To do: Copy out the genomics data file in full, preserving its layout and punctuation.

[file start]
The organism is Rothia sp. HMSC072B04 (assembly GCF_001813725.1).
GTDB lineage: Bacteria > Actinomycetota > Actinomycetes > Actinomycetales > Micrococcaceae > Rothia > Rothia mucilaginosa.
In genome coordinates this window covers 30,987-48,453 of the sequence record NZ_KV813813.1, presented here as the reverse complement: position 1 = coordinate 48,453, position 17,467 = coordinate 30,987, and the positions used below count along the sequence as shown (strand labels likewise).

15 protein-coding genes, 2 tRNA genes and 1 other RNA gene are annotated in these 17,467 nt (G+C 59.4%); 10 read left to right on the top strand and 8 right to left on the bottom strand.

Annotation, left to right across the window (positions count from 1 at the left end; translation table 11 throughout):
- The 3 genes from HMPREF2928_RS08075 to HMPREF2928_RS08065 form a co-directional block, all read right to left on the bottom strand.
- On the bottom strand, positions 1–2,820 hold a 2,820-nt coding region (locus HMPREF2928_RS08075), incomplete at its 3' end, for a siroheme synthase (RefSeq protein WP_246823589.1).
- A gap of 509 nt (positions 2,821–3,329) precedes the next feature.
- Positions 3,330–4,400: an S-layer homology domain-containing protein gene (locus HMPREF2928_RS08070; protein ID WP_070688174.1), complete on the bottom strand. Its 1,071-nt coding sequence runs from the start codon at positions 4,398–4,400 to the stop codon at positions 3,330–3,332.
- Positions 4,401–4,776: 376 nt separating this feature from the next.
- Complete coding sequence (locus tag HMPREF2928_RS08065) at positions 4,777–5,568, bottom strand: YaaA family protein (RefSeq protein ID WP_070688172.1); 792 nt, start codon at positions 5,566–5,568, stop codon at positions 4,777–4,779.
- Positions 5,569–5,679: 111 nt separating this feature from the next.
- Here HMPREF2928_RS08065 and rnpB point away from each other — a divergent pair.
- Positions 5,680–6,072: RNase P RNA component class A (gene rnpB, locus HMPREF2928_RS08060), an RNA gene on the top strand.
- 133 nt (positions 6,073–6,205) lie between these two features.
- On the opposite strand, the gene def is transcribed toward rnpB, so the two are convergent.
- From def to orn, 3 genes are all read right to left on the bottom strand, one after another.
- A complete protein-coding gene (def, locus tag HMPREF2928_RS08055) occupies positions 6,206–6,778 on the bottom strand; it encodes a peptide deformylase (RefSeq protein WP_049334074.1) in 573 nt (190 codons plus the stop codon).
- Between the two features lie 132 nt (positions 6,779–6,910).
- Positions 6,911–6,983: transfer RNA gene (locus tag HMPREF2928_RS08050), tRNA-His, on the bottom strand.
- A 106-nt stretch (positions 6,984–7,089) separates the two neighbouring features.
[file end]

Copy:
The organism is Rothia sp. HMSC072B04 (assembly GCF_001813725.1).
GTDB lineage: Bacteria > Actinomycetota > Actinomycetes > Actinomycetales > Micrococcaceae > Rothia > Rothia mucilaginosa.
In genome coordinates this window covers 30,987-48,453 of the sequence record NZ_KV813813.1, presented here as the reverse complement: position 1 = coordinate 48,453, position 17,467 = coordinate 30,987, and the positions used below count along the sequence as shown (strand labels likewise).

15 protein-coding genes, 2 tRNA genes and 1 other RNA gene are annotated in these 17,467 nt (G+C 59.4%); 10 read left to right on the top strand and 8 right to left on the bottom strand.

Annotation, left to right across the window (positions count from 1 at the left end; translation table 11 throughout):
- The 3 genes from HMPREF2928_RS08075 to HMPREF2928_RS08065 form a co-directional block, all read right to left on the bottom strand.
- On the bottom strand, positions 1–2,820 hold a 2,820-nt coding region (locus HMPREF2928_RS08075), incomplete at its 3' end, for a siroheme synthase (RefSeq protein WP_246823589.1).
- A gap of 509 nt (positions 2,821–3,329) precedes the next feature.
- Positions 3,330–4,400: an S-layer homology domain-containing protein gene (locus HMPREF2928_RS08070; protein ID WP_070688174.1), complete on the bottom strand. Its 1,071-nt coding sequence runs from the start codon at positions 4,398–4,400 to the stop codon at positions 3,330–3,332.
- Positions 4,401–4,776: 376 nt separating this feature from the next.
- Complete coding sequence (locus tag HMPREF2928_RS08065) at positions 4,777–5,568, bottom strand: YaaA family protein (RefSeq protein ID WP_070688172.1); 792 nt, start codon at positions 5,566–5,568, stop codon at positions 4,777–4,779.
- Positions 5,569–5,679: 111 nt separating this feature from the next.
- Here HMPREF2928_RS08065 and rnpB point away from each other — a divergent pair.
- Positions 5,680–6,072: RNase P RNA component class A (gene rnpB, locus HMPREF2928_RS08060), an RNA gene on the top strand.
- 133 nt (positions 6,073–6,205) lie between these two features.
- On the opposite strand, the gene def is transcribed toward rnpB, so the two are convergent.
- From def to orn, 3 genes are all read right to left on the bottom strand, one after another.
- A complete protein-coding gene (def, locus tag HMPREF2928_RS08055) occupies positions 6,206–6,778 on the bottom strand; it encodes a peptide deformylase (RefSeq protein WP_049334074.1) in 573 nt (190 codons plus the stop codon).
- Between the two features lie 132 nt (positions 6,779–6,910).
- Positions 6,911–6,983: transfer RNA gene (locus tag HMPREF2928_RS08050), tRNA-His, on the bottom strand.
- A 106-nt stretch (positions 6,984–7,089) separates the two neighbouring features.